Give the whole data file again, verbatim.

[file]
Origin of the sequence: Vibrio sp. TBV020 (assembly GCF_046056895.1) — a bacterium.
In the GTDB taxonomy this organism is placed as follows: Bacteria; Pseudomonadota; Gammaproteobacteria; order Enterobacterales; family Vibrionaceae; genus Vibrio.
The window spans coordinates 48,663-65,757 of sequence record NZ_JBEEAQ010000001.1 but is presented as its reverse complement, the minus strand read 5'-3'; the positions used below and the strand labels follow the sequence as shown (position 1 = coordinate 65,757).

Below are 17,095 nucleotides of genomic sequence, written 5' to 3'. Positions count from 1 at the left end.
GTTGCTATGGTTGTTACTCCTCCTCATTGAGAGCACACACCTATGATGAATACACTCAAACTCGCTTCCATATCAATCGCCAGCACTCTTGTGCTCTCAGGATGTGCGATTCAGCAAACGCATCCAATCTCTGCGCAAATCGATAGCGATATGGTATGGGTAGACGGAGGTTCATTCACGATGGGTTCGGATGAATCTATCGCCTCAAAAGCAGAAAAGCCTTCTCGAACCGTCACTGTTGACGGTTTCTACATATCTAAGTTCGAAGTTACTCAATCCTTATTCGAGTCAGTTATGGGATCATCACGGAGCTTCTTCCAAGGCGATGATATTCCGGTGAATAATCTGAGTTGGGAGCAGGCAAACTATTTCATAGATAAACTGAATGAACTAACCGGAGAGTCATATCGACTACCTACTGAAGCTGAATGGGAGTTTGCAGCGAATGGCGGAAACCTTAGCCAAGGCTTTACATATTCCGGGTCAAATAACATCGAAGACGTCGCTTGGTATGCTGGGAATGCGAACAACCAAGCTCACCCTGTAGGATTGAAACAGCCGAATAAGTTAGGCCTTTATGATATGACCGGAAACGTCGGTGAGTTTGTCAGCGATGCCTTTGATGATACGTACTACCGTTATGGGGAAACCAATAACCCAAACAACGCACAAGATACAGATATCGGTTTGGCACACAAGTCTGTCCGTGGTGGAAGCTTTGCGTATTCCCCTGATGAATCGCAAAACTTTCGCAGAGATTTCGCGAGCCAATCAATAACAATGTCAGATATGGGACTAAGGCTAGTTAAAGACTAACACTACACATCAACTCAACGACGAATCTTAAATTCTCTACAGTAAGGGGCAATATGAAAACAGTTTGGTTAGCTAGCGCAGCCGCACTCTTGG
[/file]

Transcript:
Origin of the sequence: Vibrio sp. TBV020 (assembly GCF_046056895.1) — a bacterium.
In the GTDB taxonomy this organism is placed as follows: Bacteria; Pseudomonadota; Gammaproteobacteria; order Enterobacterales; family Vibrionaceae; genus Vibrio.
The window spans coordinates 48,663-65,757 of sequence record NZ_JBEEAQ010000001.1 but is presented as its reverse complement, the minus strand read 5'-3'; the positions used below and the strand labels follow the sequence as shown (position 1 = coordinate 65,757).

Below are 17,095 nucleotides of genomic sequence, written 5' to 3'. Positions count from 1 at the left end.
GTTGCTATGGTTGTTACTCCTCCTCATTGAGAGCACACACCTATGATGAATACACTCAAACTCGCTTCCATATCAATCGCCAGCACTCTTGTGCTCTCAGGATGTGCGATTCAGCAAACGCATCCAATCTCTGCGCAAATCGATAGCGATATGGTATGGGTAGACGGAGGTTCATTCACGATGGGTTCGGATGAATCTATCGCCTCAAAAGCAGAAAAGCCTTCTCGAACCGTCACTGTTGACGGTTTCTACATATCTAAGTTCGAAGTTACTCAATCCTTATTCGAGTCAGTTATGGGATCATCACGGAGCTTCTTCCAAGGCGATGATATTCCGGTGAATAATCTGAGTTGGGAGCAGGCAAACTATTTCATAGATAAACTGAATGAACTAACCGGAGAGTCATATCGACTACCTACTGAAGCTGAATGGGAGTTTGCAGCGAATGGCGGAAACCTTAGCCAAGGCTTTACATATTCCGGGTCAAATAACATCGAAGACGTCGCTTGGTATGCTGGGAATGCGAACAACCAAGCTCACCCTGTAGGATTGAAACAGCCGAATAAGTTAGGCCTTTATGATATGACCGGAAACGTCGGTGAGTTTGTCAGCGATGCCTTTGATGATACGTACTACCGTTATGGGGAAACCAATAACCCAAACAACGCACAAGATACAGATATCGGTTTGGCACACAAGTCTGTCCGTGGTGGAAGCTTTGCGTATTCCCCTGATGAATCGCAAAACTTTCGCAGAGATTTCGCGAGCCAATCAATAACAATGTCAGATATGGGACTAAGGCTAGTTAAAGACTAACACTACACATCAACTCAACGACGAATCTTAAATTCTCTACAGTAAGGGGCAATATGAAAACAGTTTGGTTAGCTAGCGCAGCCGCACTCTTGG